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2021 Pinot Noir Block 5

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Vinous.com Rebecca Gibb MW January 2023 97 Points

The 2021 Pinot Noir Block 5 oozes class with its coating of rich fruit that sways its way across the palate. It’s not a robust style, but there’s masses of fine Pinot tannins that quietly melt around your cheeks. It’s rather easy to like in youth, which is surprising. It doesn’t even seem to take a breath and relax. And yet, it’s all here for the long term with it’s great length, quiet structure and complex fragrances that fill the mouth.

Decanter Anne Krebiehl MW January 2023 97 Points

Crushed berry, Ceylon tea leaves and white pepper make for a brooding and alluring nose. The palate takes up this aromatic theme, enabled by a very fine, clear streak of bright acidity. A frame of graceful, firm tannin lends structure to this elegant wine. Really poised, long and aromatic. Matured in just 25% of new French oak for 16 months.

JAMESSUCKLING.COM James Suckling December 2023 97 Points

The brightness and clarity of fruit is something else with hibiscus, ripe strawberries, raspberries, and slate follow through to a full body, with a tight and structured intensity at the finish. Solid tannins give it a tightness at the end. Needs four or five years to open.
 

2021 Vintage

Budburst occurred early in late September after a moderate winter and normal rainfall. A significant weather event with snow, hail and cold temperatures occurred right at budburst and unusually sustained over two days. Emerging buds were vulnerable, but fortunately freezing and damaging temperatures did not occur with no severe frosts following. There were two more minor frost events later in October but both were successfully fought.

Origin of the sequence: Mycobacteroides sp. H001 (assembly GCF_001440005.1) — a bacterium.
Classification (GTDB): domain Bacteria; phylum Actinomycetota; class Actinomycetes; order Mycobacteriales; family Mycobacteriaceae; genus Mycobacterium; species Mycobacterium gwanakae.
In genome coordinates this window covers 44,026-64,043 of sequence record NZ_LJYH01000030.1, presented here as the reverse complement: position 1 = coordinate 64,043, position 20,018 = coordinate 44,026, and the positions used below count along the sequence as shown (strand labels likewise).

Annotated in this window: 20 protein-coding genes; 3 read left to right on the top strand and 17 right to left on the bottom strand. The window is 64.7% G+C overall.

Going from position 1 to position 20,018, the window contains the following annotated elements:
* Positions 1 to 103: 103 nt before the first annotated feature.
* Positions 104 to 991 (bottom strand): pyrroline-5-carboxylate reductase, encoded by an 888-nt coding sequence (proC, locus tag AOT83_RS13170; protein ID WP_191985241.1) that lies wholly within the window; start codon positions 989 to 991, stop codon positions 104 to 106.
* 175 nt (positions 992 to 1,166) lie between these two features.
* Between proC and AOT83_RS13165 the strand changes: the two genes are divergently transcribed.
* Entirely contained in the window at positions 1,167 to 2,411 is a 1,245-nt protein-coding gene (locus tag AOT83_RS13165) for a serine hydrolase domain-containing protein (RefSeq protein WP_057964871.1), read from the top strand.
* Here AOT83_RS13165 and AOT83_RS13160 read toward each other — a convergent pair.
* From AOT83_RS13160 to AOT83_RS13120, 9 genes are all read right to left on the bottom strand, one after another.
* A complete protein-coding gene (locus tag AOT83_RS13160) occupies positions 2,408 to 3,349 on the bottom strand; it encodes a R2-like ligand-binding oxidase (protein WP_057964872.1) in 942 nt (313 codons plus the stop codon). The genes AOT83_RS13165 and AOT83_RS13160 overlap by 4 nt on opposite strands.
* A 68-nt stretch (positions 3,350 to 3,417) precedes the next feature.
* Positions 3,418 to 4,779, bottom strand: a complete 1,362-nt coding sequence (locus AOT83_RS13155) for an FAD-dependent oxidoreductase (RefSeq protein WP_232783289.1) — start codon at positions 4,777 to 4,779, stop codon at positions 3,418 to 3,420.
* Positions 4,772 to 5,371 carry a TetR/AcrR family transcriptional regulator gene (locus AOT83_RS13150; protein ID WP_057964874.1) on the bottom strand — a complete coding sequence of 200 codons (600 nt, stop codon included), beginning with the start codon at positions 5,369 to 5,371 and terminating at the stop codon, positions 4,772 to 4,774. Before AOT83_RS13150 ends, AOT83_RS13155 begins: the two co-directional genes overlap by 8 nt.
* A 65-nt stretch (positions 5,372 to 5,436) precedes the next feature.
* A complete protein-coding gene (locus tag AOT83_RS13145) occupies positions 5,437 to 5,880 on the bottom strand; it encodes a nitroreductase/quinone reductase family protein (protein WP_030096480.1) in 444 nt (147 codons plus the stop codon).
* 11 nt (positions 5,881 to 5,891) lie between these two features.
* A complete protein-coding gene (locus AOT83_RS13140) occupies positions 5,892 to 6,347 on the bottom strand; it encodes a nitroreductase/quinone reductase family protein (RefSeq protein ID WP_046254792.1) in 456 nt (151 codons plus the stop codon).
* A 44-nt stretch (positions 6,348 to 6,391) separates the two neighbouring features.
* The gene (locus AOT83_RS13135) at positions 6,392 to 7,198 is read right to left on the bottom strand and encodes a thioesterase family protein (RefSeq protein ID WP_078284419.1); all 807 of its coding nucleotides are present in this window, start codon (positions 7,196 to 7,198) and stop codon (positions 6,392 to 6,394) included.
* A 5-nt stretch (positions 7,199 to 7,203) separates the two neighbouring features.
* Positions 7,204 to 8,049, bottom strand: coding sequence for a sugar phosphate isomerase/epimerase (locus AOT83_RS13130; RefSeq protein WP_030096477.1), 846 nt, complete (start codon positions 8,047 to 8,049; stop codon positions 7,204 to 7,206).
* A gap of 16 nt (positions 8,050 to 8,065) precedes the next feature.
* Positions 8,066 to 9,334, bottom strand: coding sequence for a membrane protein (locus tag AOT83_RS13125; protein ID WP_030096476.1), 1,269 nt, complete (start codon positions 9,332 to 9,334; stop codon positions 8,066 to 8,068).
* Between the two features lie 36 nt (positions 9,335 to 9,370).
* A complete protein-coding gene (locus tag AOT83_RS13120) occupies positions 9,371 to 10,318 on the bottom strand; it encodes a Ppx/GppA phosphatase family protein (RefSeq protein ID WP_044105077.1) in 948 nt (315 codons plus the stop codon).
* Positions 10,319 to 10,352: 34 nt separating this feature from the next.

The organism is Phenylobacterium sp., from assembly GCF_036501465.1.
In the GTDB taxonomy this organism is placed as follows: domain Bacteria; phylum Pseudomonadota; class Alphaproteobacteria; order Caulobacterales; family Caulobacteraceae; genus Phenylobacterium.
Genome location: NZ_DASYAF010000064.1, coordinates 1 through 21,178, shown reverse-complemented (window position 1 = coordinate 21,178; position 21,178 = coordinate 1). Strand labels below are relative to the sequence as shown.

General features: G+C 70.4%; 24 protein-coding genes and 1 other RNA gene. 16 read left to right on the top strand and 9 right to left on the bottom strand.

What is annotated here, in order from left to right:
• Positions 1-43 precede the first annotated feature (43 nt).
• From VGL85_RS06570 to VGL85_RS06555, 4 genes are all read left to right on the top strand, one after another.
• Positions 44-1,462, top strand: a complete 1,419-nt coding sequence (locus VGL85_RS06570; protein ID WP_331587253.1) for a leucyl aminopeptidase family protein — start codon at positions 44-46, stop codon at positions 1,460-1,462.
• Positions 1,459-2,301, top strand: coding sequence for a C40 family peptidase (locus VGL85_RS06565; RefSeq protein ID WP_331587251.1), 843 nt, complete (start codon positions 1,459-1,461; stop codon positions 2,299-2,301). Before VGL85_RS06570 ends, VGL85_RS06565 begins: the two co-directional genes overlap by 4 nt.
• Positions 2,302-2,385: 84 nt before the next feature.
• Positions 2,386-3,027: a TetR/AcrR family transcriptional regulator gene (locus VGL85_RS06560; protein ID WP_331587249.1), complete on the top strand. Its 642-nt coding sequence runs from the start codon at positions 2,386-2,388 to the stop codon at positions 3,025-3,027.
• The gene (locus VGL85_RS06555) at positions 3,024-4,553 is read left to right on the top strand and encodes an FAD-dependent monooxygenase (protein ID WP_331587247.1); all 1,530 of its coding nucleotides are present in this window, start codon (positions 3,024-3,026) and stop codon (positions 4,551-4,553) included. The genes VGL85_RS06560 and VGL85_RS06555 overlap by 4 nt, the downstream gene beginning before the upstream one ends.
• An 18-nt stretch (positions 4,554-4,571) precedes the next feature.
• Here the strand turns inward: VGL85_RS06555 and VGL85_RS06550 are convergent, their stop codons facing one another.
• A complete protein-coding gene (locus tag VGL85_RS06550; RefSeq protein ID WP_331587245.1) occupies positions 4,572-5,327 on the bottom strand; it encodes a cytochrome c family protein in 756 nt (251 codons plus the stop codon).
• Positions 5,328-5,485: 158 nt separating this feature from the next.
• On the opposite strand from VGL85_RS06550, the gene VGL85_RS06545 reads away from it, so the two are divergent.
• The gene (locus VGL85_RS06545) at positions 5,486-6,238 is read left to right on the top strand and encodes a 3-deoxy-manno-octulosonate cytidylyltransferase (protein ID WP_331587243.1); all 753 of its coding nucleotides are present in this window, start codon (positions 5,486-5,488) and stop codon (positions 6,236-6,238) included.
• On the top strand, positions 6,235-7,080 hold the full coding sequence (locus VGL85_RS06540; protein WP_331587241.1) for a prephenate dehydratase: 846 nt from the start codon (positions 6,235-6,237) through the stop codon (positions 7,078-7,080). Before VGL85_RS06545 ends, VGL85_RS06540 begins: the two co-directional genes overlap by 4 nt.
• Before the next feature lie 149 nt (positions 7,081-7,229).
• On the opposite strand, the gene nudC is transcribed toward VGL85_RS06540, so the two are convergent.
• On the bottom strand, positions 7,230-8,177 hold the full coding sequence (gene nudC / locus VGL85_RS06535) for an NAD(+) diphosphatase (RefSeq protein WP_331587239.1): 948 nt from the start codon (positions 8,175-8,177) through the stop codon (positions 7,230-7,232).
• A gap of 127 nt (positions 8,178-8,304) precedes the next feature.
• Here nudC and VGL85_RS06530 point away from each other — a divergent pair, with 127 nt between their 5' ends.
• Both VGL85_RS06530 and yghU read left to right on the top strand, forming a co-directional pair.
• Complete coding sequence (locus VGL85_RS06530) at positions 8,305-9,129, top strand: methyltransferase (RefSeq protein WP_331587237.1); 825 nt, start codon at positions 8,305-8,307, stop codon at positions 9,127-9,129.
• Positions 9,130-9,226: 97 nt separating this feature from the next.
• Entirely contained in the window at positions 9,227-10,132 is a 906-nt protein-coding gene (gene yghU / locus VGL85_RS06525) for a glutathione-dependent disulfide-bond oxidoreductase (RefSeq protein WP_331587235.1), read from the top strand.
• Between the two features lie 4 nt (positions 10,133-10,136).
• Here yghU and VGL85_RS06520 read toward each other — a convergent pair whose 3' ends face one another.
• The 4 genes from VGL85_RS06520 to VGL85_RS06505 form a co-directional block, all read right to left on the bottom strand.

Despite only slightly above average heat accumulation throughout the spring, the early budbreak set up the timing for an early flowering in the first week of December. During flowering, some rain occurred and temperatures hovered around average with a period of cool evenings raising concerns of a potential poor set.

Significant rainfall at the beginning of January and further rain in the middle of the month resulted in more than double the monthly rainfall for January. This, along with frequent wind, meant spray applications needed to be carefully scheduled to keep powdery mildew at bay. This wetter period throughout the phase of cell division resulted in generally larger berries and made-up for potentially lower bunch weights from the uneven flowering conditions. Meticulous bunch weight predictions were required to accurately predict yields with judicious thinning decisions required to achieve balanced yields. The weather stabilised in February with warmer and much drier conditions; which continued throughout the leadup, and until the conclusion of harvest.

Picking commenced relatively early with Chardonnay at Cornish Point on March 23 and at Elms two days later. All Chardonnay was completed by April 4. Pinot Noir at Cornish Point was harvested from March 25 to April 3 and at Calvert from March 26 to April 1. The heavier and cooler soils of MacMuir, and the higher elevation and cooler site at Elms, were both harvested from March 31 to April 11. Riesling was harvested from April 9 to 14 with the conclusion of Block 1 (on the heavier soils) on April 20.

Yields in Pinot Noir were on average pleasingly normal and within a tight range. Chardonnay yields were affected by flowering and about 20% below normal. Riesling bunch weights responded more aggressively to the wetter January with yields slightly above average. Fruit condition was very clean and with no weather interruptions over the harvest period.